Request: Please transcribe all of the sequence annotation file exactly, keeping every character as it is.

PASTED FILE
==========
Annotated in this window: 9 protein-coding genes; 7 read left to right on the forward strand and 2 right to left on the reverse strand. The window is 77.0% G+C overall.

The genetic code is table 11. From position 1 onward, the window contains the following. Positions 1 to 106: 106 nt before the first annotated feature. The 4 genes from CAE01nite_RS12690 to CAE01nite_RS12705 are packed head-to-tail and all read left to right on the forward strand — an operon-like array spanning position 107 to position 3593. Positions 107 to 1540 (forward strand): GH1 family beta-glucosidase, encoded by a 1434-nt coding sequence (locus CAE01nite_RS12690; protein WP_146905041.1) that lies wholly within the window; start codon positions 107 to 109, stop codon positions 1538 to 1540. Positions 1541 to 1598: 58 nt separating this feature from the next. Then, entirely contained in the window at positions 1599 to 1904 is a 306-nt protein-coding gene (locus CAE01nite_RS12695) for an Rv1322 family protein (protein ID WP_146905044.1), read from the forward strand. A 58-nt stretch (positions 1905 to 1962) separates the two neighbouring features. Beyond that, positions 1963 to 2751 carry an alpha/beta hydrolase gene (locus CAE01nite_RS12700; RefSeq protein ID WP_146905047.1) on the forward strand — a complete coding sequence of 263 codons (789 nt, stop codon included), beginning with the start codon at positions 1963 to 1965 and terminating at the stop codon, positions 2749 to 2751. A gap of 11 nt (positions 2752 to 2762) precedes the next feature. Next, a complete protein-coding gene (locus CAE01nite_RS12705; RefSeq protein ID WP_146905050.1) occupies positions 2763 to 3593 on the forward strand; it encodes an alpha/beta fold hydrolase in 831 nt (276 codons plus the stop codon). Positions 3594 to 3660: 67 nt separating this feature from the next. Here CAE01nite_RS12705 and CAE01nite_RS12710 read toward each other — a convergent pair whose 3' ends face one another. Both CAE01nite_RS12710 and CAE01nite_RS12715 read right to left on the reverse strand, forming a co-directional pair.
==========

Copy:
Annotated in this window: 9 protein-coding genes; 7 read left to right on the forward strand and 2 right to left on the reverse strand. The window is 77.0% G+C overall.

The genetic code is table 11. From position 1 onward, the window contains the following. Positions 1 to 106: 106 nt before the first annotated feature. The 4 genes from CAE01nite_RS12690 to CAE01nite_RS12705 are packed head-to-tail and all read left to right on the forward strand — an operon-like array spanning position 107 to position 3593. Positions 107 to 1540 (forward strand): GH1 family beta-glucosidase, encoded by a 1434-nt coding sequence (locus CAE01nite_RS12690; protein WP_146905041.1) that lies wholly within the window; start codon positions 107 to 109, stop codon positions 1538 to 1540. Positions 1541 to 1598: 58 nt separating this feature from the next. Then, entirely contained in the window at positions 1599 to 1904 is a 306-nt protein-coding gene (locus CAE01nite_RS12695) for an Rv1322 family protein (protein ID WP_146905044.1), read from the forward strand. A 58-nt stretch (positions 1905 to 1962) separates the two neighbouring features. Beyond that, positions 1963 to 2751 carry an alpha/beta hydrolase gene (locus CAE01nite_RS12700; RefSeq protein ID WP_146905047.1) on the forward strand — a complete coding sequence of 263 codons (789 nt, stop codon included), beginning with the start codon at positions 1963 to 1965 and terminating at the stop codon, positions 2749 to 2751. A gap of 11 nt (positions 2752 to 2762) precedes the next feature. Next, a complete protein-coding gene (locus CAE01nite_RS12705; RefSeq protein ID WP_146905050.1) occupies positions 2763 to 3593 on the forward strand; it encodes an alpha/beta fold hydrolase in 831 nt (276 codons plus the stop codon). Positions 3594 to 3660: 67 nt separating this feature from the next. Here CAE01nite_RS12705 and CAE01nite_RS12710 read toward each other — a convergent pair whose 3' ends face one another. Both CAE01nite_RS12710 and CAE01nite_RS12715 read right to left on the reverse strand, forming a co-directional pair.